Friday, 20 Apr 2018
Health

New policies to ease the economic burden of cancer patients in China

BEIJING, April 15 (Xinhua) – A series of new policies on cancer treatment drugs in China will give more hope to patients suffering from the malignant disease in the country.
According to a statement released after an executive meeting of the State Council (cabinet) recently, as of May 1, all tariffs on general medical drugs including cancer drugs, alkali-resistant cancer drugs and imported traditional Chinese medicine medicines will be abolished.
VAT will also be reduced in the production and import of drugs with large margins, which experts believe will be more effective in relieving the economic burden on patients.
Taking into consideration the measures and procedures in question, the new policies are expected to contribute to a reduction in drug prices by at least 20 percent, said Shi Lo Wen, director of the Beijing University International Medical Research Center.
“These measures will effectively and significantly enhance the availability and comprehensiveness of medicines, reduce financial burdens on patient families, and help prevent disease-related poverty,” he said.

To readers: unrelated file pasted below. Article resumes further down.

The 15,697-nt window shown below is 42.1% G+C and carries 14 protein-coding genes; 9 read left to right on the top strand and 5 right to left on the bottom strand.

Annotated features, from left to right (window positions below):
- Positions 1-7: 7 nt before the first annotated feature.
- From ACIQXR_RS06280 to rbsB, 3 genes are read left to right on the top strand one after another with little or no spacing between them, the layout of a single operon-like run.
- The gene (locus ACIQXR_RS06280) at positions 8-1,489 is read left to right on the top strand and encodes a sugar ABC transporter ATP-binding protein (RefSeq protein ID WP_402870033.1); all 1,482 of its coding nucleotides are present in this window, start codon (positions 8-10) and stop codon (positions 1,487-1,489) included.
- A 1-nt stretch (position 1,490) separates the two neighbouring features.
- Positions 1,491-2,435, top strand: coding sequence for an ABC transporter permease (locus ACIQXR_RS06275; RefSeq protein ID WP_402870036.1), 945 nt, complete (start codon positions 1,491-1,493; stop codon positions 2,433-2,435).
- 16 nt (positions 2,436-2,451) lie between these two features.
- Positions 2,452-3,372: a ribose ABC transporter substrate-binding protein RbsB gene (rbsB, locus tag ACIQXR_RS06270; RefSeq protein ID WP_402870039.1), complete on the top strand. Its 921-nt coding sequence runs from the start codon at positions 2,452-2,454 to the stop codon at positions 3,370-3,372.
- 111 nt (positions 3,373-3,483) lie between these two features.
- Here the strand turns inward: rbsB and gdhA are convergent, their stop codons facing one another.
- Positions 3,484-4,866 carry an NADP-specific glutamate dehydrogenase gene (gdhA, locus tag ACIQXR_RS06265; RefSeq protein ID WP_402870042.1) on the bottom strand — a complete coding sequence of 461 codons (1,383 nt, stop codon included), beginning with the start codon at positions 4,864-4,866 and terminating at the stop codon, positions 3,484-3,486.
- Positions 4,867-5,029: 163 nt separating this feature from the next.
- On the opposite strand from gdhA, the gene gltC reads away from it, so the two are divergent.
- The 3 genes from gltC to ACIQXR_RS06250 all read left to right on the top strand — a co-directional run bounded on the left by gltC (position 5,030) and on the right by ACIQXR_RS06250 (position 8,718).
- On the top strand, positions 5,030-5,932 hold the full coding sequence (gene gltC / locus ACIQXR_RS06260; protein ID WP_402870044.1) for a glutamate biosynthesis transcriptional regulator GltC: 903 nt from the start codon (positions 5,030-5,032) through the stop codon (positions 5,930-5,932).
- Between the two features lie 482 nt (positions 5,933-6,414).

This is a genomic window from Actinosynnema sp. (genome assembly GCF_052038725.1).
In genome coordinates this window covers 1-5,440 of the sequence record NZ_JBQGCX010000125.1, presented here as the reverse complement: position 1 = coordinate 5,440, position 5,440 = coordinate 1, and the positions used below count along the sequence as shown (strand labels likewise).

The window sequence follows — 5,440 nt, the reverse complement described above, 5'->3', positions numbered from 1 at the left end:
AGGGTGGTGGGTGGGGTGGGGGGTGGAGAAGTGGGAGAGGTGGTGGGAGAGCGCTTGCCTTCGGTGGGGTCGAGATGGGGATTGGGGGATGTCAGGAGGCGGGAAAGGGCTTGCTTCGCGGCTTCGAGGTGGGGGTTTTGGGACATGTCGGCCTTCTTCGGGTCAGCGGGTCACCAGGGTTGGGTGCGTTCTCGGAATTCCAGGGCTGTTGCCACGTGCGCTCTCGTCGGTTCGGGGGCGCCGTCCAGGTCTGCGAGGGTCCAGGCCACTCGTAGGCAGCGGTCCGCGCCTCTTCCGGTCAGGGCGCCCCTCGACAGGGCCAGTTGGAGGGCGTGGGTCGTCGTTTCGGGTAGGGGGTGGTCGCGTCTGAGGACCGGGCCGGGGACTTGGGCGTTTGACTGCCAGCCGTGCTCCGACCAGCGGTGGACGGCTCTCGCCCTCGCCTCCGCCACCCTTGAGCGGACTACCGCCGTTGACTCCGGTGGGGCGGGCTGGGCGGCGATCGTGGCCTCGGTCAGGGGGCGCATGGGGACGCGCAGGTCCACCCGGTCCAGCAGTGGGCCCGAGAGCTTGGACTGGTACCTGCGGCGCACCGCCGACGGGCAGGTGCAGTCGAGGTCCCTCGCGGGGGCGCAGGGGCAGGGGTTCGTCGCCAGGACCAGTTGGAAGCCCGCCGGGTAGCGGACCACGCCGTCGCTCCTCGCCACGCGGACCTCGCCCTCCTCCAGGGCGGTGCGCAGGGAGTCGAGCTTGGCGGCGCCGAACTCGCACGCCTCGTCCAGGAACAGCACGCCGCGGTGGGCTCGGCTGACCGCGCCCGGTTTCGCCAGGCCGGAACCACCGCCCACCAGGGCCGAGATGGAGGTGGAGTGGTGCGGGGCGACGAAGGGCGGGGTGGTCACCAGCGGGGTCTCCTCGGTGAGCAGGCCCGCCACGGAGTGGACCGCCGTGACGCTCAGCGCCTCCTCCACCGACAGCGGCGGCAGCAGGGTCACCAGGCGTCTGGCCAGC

Statistics show that many cancer patients in China are struggling to get cheap, good-quality drugs.
According to the National Cancer Institute, the market for cancer treatment and resistance in China is more than 120 billion yuan (about 19.1 billion US dollars). However, the prices of medicines are still very high for ordinary working families.
In this context, experts expect that in the long run, higher production capacity will be increased for institutions and medical institutes at the grassroots level, and that the share of medicines among different regions will be balanced; therefore, urgent medicines, including the most effective resistance and treatment of cancer, will be available and more effective for the public Wherever they are.
“Further measures will be implemented to ensure that patients in need of effective, quality and cheaper medicines will need them at the time they need them,” the National Health Committee said.

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